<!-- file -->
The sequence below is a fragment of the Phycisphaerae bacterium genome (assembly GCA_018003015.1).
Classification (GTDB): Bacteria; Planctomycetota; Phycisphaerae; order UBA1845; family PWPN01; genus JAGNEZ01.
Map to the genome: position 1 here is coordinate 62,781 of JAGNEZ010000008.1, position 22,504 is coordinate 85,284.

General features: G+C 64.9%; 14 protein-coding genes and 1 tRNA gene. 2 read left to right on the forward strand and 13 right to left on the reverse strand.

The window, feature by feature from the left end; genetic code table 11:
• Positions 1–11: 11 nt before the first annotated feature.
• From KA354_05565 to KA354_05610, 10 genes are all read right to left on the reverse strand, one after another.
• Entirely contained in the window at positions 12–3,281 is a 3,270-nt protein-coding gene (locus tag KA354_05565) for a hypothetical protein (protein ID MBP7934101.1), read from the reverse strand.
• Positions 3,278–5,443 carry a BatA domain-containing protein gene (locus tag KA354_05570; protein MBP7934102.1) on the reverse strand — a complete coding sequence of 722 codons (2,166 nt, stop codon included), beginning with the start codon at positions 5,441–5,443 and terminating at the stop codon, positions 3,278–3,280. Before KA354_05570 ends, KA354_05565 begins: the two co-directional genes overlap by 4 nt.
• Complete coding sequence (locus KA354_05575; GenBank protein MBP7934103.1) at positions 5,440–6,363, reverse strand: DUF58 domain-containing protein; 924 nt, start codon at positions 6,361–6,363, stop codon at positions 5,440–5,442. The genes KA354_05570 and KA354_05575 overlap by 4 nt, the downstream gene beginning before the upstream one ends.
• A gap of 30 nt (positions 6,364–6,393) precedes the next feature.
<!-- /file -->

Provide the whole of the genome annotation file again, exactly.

The sequence below is a fragment of the Phycisphaerae bacterium genome (assembly GCA_018003015.1).
Classification (GTDB): Bacteria; Planctomycetota; Phycisphaerae; order UBA1845; family PWPN01; genus JAGNEZ01.
Map to the genome: position 1 here is coordinate 62,781 of JAGNEZ010000008.1, position 22,504 is coordinate 85,284.

General features: G+C 64.9%; 14 protein-coding genes and 1 tRNA gene. 2 read left to right on the forward strand and 13 right to left on the reverse strand.

The window, feature by feature from the left end; genetic code table 11:
• Positions 1–11: 11 nt before the first annotated feature.
• From KA354_05565 to KA354_05610, 10 genes are all read right to left on the reverse strand, one after another.
• Entirely contained in the window at positions 12–3,281 is a 3,270-nt protein-coding gene (locus tag KA354_05565) for a hypothetical protein (protein ID MBP7934101.1), read from the reverse strand.
• Positions 3,278–5,443 carry a BatA domain-containing protein gene (locus tag KA354_05570; protein MBP7934102.1) on the reverse strand — a complete coding sequence of 722 codons (2,166 nt, stop codon included), beginning with the start codon at positions 5,441–5,443 and terminating at the stop codon, positions 3,278–3,280. Before KA354_05570 ends, KA354_05565 begins: the two co-directional genes overlap by 4 nt.
• Complete coding sequence (locus KA354_05575; GenBank protein MBP7934103.1) at positions 5,440–6,363, reverse strand: DUF58 domain-containing protein; 924 nt, start codon at positions 6,361–6,363, stop codon at positions 5,440–5,442. The genes KA354_05570 and KA354_05575 overlap by 4 nt, the downstream gene beginning before the upstream one ends.
• A gap of 30 nt (positions 6,364–6,393) precedes the next feature.